We’ve been hearing about bendable phones for years, but it appears that we’re finally close to seeing them emerge.

Lenovo shared a video on Weibo showing a narrow but long handset that can bend almost in half. The caption says: “We are just so terribly good. It’s time to show off. We’ll see you in October.”

The way the phone bends over, and the appearance of an activity widget when it’s bent, suggests that it might be a wearable.

It’s also worth noting that there appear to be a few dark spots along the edges of the screen, most prominently on the right side next to the blue Contacts icon. It’s unknown whether this is intentional or whether it’s just wear and tear on the prototype.

Lenovo will reportedly unveil new devices in October. But the company has a track record of overhyping products. It teased that its Z5 smartphone would have an edge-to-edge display -- but many were disappointed when it shipped with an iPhone X-style notch.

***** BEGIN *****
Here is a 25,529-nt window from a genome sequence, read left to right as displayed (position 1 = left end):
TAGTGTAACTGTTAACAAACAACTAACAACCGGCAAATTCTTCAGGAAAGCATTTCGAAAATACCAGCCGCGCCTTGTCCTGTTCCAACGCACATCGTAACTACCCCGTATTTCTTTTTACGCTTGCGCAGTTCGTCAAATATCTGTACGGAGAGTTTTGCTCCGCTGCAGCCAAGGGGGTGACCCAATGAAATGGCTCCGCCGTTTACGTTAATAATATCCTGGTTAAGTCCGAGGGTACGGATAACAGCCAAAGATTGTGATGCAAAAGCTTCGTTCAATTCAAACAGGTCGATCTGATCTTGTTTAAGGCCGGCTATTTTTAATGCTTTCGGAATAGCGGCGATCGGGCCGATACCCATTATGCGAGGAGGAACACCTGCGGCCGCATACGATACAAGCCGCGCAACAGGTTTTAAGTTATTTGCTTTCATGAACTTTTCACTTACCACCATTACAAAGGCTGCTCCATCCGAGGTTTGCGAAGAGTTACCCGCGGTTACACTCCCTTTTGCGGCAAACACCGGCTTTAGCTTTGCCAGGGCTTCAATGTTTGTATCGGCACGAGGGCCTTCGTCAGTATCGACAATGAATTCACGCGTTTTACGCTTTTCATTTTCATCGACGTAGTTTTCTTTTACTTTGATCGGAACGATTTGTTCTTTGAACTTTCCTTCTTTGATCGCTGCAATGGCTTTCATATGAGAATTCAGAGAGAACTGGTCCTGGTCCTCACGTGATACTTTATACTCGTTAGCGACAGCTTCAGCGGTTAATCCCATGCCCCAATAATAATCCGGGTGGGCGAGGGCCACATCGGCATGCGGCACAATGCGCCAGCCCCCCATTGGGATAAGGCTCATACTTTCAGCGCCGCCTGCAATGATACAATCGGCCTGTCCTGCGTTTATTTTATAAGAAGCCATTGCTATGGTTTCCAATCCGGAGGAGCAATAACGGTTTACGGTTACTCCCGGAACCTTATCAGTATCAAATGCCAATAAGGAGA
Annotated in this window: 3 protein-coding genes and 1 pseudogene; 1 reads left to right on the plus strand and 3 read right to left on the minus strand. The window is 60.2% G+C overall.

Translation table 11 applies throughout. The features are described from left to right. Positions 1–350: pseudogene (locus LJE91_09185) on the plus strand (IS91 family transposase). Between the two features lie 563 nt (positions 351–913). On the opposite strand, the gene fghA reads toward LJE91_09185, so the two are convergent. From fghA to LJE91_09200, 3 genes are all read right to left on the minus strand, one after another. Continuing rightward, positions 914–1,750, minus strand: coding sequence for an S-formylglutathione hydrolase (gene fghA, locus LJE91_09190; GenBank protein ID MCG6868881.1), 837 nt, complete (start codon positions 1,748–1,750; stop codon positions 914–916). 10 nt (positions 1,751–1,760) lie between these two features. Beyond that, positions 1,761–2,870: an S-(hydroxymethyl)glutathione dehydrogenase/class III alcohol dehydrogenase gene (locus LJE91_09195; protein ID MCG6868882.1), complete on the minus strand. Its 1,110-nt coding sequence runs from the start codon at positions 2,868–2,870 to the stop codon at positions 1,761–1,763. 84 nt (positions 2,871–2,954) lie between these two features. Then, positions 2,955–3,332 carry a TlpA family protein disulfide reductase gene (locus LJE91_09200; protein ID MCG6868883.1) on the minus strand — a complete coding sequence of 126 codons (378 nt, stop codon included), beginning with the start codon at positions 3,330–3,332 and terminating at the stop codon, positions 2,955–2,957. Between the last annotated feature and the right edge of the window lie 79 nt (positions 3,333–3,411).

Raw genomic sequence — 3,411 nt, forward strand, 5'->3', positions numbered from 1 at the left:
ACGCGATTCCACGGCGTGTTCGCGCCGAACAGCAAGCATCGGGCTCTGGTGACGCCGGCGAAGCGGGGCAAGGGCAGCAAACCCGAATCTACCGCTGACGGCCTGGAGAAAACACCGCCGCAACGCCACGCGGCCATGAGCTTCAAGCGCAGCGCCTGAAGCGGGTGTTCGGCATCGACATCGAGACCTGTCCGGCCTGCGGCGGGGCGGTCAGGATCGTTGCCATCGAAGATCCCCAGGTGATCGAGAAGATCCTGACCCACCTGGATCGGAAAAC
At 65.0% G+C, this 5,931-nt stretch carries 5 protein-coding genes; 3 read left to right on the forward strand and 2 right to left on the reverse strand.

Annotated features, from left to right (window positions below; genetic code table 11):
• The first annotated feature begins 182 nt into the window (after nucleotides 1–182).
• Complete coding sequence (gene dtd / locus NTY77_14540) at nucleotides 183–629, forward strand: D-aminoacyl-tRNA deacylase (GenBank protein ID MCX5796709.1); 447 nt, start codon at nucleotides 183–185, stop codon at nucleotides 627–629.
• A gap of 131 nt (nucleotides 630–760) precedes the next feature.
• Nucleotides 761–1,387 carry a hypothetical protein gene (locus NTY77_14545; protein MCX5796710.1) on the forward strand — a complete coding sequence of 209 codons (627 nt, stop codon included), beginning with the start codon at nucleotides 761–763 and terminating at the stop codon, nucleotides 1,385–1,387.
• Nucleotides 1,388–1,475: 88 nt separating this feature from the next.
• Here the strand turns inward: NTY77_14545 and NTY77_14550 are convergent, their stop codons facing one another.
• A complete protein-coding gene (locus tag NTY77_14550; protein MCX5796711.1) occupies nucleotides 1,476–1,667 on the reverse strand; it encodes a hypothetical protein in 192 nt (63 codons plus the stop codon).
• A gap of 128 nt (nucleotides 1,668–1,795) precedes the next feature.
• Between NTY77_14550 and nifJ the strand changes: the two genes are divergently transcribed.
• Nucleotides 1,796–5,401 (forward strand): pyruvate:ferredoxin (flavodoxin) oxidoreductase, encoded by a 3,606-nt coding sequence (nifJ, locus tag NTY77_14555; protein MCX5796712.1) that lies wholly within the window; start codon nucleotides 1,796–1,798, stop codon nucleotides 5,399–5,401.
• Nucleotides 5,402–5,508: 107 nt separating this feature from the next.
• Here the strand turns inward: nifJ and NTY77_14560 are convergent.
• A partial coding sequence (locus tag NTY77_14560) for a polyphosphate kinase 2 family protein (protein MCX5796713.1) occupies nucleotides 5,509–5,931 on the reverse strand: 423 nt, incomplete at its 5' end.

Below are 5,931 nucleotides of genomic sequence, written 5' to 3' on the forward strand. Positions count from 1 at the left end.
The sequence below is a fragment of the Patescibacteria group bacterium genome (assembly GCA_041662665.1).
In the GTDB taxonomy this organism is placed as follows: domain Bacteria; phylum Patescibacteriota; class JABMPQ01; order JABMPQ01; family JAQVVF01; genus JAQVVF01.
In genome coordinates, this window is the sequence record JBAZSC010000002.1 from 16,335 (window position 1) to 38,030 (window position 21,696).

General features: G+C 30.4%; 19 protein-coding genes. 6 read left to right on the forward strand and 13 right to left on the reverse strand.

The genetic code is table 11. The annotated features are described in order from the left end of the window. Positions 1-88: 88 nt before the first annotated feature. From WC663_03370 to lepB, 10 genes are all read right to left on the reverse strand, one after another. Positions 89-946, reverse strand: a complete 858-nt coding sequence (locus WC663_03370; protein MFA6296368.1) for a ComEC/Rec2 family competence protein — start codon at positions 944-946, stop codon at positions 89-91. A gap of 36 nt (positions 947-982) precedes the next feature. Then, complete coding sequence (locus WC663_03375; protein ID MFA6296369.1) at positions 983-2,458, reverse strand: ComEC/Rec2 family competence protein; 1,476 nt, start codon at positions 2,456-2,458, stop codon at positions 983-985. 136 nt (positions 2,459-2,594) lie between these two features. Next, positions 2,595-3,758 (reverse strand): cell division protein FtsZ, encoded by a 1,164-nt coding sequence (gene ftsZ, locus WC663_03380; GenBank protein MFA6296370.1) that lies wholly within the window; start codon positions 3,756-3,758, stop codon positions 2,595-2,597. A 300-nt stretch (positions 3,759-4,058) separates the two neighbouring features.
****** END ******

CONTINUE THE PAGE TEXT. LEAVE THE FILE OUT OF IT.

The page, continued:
While plenty of smartphone makers race to build a handset with a flexible screen, on Weibo many questioned the utility of a foldable screen. In response to Lenovo’s video, a netizen wrote, “I wonder what is the practical use of this device?”

Another netizen joked that he won’t be able to stop bending it all day. ”I won’t be able to focus on work anymore!!!”

This prototype also seems to be bent and wore like a wearable, no? (Picture:Weibo)

Still, whether people want it or not, flexible screens are coming.

Samsung told CNBC last month that it’d bring a flexible phone to consumers by the end of this year. Although the company didn’t give specifics on how the foldable screen will work, the CEO of its smartphone unit said “it’s time to deliver” and the development process of this device had been “nearly concluded”.

(It’s apparently been a long process: Those comments came seven years after Samsung first revealed that it’s working on a flexible phone.)

ZTE’s sub-brand Nubia also unveiled a smartwatch-looking prototype that features a flexible screen earlier this month… which was slammed by netizens for “looking like a menstrual pad”).

And Chinese company Royole, which claims to produce the world’s thinnest rollable screen, also showcased a bendable phone in Hong Kong in July.